But she’s now also having to nurse her one strong arm, which she has been key to her deep pedaling skill among other things – after an attempt to pop an ollie on a skateboard in front of her boys went wrong. It’s now broken, but she says she’s been laying low on it and is taking it all in her stride. 

"It's actually been a good time for me to just grow my hunger for the ocean. I found that as much as I don't like being out of the ocean, my hunger for it just grows and I have a fresh excitement every time I have a bit of a break." 

Focusing on the future 

Hamilton hasn’t looked back since the attack and only gone from strength to strength to get back her normal life, instead of moping around and pitying herself, she says. 

She’s also up to facing her fears by going back to the scene of the attack and doesn’t believe people should fear sharks. 

"I really think sharks are such a beautiful creature and so [don’t] live your life in fear of them, because I don't think that's the way we should.  

“If you're gonna spend your life being scared of sharks, then you might as well be scared of everything because it's such a rare thing to happen.” 

Nevertheless, she says it was important to share that journey through the documentary because it was a key moment that shaped her life.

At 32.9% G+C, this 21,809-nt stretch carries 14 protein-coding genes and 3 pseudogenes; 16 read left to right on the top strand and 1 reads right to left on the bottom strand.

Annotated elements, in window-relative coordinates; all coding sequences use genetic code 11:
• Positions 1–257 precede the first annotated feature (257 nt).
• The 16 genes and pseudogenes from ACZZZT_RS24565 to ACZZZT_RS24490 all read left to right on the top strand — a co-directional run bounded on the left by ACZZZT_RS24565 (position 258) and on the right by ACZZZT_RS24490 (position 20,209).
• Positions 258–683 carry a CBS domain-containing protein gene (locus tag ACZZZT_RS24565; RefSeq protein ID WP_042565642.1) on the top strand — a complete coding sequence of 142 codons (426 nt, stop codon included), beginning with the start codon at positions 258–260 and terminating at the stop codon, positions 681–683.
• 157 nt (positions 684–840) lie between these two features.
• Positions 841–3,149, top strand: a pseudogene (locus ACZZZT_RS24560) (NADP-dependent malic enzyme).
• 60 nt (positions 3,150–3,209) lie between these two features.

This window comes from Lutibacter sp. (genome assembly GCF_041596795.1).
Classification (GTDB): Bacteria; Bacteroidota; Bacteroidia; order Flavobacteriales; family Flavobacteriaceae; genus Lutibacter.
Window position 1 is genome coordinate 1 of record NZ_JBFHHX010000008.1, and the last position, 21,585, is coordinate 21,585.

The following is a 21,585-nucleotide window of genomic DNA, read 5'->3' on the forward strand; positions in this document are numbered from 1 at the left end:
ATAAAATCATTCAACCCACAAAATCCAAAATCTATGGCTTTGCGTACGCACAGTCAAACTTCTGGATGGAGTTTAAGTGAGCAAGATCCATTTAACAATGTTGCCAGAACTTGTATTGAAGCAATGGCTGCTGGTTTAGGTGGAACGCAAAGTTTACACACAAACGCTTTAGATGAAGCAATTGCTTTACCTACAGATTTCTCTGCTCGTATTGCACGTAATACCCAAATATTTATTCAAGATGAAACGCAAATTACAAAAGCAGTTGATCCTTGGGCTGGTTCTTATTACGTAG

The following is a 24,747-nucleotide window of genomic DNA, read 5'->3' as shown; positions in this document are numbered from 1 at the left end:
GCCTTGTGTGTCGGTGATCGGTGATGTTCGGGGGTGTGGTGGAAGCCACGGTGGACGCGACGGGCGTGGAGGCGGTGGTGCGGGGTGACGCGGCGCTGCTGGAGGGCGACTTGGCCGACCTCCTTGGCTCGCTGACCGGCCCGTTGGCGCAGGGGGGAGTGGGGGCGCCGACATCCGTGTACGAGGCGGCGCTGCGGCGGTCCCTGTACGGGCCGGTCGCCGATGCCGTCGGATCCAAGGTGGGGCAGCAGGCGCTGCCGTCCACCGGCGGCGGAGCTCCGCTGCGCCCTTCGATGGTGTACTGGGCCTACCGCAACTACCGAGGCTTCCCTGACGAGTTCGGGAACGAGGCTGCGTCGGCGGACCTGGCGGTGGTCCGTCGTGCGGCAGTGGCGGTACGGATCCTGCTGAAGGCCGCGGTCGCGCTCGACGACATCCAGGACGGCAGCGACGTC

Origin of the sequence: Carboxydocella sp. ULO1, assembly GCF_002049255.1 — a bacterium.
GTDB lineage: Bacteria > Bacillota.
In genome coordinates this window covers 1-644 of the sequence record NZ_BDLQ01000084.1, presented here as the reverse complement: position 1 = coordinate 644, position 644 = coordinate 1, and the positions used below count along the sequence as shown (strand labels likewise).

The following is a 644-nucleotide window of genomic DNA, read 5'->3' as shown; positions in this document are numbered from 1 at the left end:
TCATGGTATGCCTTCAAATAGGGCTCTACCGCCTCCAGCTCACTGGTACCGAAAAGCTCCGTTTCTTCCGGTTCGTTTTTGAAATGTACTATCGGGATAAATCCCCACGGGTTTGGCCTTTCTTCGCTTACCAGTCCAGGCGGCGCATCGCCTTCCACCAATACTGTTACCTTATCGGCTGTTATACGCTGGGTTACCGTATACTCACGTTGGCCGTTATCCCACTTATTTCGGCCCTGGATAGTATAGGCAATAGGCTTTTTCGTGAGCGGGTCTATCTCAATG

"It's really exciting to just continue to share my journey in surf and everything I'm up to now and pushing women in surfing and kind of raising my abilities to be considerably one of the best female surfers in the world.” 

Empowering young women 

Pushing boundaries is something Hamilton is no stranger to, even outside of surfing. She says becoming a mother was a game-changer for her. 

"I love sharing that because I think a lot of women struggle with uncertainty. Like what life will be like after, and so it was an honour just to be able to share that part of my life. 

And she’s now advocating for young women to follow suit in helping them realise their full potential via her online course Live Unstoppable.  

"My heart for it was kind of help people to live their version of an unstoppable life.  

“I'm pretty active on social media, but I'm not hugely fond of it. I think it can be a really dark and debilitating place for many of our young people especially. 

“So I wanted to create a space that was safe, but also empowering and uplifting and personal, and where I could really dive into life deeper and all the challenges that we face, but also share all the tools that I've learned or the skills that I have that have helped me to live my life in the way that I have.” 

Another message she wants to share with young women is not to allow public pressure on body image get to their heads. 

At the end of the day, being healthy, staying active, and eating nutritious food are important for everyone but finding the middle ground is key, Hamilton says. 

"I celebrate my body because of its abilities and things that I can do. I can birth children, I can ride waves really well and I can do so much more. But yeah, I celebrate myself for who I am and the life I live.  

“So [it’s about] just helping girls to find their focus and just a healthier identity state versus kind of just living a life of comparison or unrealistic goals of just having the perfect physical physique.”